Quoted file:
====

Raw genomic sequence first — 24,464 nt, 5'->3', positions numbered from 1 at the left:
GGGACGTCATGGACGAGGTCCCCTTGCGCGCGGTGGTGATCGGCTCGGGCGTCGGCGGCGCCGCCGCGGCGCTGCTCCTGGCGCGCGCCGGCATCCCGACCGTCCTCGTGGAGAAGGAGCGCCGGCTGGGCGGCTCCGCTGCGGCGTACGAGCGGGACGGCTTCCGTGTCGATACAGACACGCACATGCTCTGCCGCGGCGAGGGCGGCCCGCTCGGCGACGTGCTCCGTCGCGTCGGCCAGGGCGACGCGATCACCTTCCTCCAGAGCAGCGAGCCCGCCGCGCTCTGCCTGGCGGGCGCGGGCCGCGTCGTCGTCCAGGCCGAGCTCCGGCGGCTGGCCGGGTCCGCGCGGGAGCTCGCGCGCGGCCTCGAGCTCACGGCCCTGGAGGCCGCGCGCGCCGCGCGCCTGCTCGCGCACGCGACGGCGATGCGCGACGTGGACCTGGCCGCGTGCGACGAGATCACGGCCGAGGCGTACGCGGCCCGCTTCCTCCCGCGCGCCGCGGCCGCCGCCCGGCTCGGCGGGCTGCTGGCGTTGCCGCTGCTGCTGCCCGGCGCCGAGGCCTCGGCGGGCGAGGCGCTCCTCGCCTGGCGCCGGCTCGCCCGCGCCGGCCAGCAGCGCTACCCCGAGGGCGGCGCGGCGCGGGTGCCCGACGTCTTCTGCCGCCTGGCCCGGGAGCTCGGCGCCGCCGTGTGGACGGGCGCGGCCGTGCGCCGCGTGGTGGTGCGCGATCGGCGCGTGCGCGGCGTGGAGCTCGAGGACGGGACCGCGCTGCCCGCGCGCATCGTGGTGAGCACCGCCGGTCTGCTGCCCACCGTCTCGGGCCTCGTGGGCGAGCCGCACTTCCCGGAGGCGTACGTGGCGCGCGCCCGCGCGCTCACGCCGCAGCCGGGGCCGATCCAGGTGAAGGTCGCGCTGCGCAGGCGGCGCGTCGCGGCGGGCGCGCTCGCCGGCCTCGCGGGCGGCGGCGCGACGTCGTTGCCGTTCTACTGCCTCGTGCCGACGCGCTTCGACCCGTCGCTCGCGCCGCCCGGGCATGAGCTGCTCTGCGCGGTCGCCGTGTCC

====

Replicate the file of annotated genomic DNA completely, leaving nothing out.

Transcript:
Raw genomic sequence first — 24,464 nt, 5'->3', positions numbered from 1 at the left:
GGGACGTCATGGACGAGGTCCCCTTGCGCGCGGTGGTGATCGGCTCGGGCGTCGGCGGCGCCGCCGCGGCGCTGCTCCTGGCGCGCGCCGGCATCCCGACCGTCCTCGTGGAGAAGGAGCGCCGGCTGGGCGGCTCCGCTGCGGCGTACGAGCGGGACGGCTTCCGTGTCGATACAGACACGCACATGCTCTGCCGCGGCGAGGGCGGCCCGCTCGGCGACGTGCTCCGTCGCGTCGGCCAGGGCGACGCGATCACCTTCCTCCAGAGCAGCGAGCCCGCCGCGCTCTGCCTGGCGGGCGCGGGCCGCGTCGTCGTCCAGGCCGAGCTCCGGCGGCTGGCCGGGTCCGCGCGGGAGCTCGCGCGCGGCCTCGAGCTCACGGCCCTGGAGGCCGCGCGCGCCGCGCGCCTGCTCGCGCACGCGACGGCGATGCGCGACGTGGACCTGGCCGCGTGCGACGAGATCACGGCCGAGGCGTACGCGGCCCGCTTCCTCCCGCGCGCCGCGGCCGCCGCCCGGCTCGGCGGGCTGCTGGCGTTGCCGCTGCTGCTGCCCGGCGCCGAGGCCTCGGCGGGCGAGGCGCTCCTCGCCTGGCGCCGGCTCGCCCGCGCCGGCCAGCAGCGCTACCCCGAGGGCGGCGCGGCGCGGGTGCCCGACGTCTTCTGCCGCCTGGCCCGGGAGCTCGGCGCCGCCGTGTGGACGGGCGCGGCCGTGCGCCGCGTGGTGGTGCGCGATCGGCGCGTGCGCGGCGTGGAGCTCGAGGACGGGACCGCGCTGCCCGCGCGCATCGTGGTGAGCACCGCCGGTCTGCTGCCCACCGTCTCGGGCCTCGTGGGCGAGCCGCACTTCCCGGAGGCGTACGTGGCGCGCGCCCGCGCGCTCACGCCGCAGCCGGGGCCGATCCAGGTGAAGGTCGCGCTGCGCAGGCGGCGCGTCGCGGCGGGCGCGCTCGCCGGCCTCGCGGGCGGCGGCGCGACGTCGTTGCCGTTCTACTGCCTCGTGCCGACGCGCTTCGACCCGTCGCTCGCGCCGCCCGGGCATGAGCTGCTCTGCGCGGTCGCCGTGTCC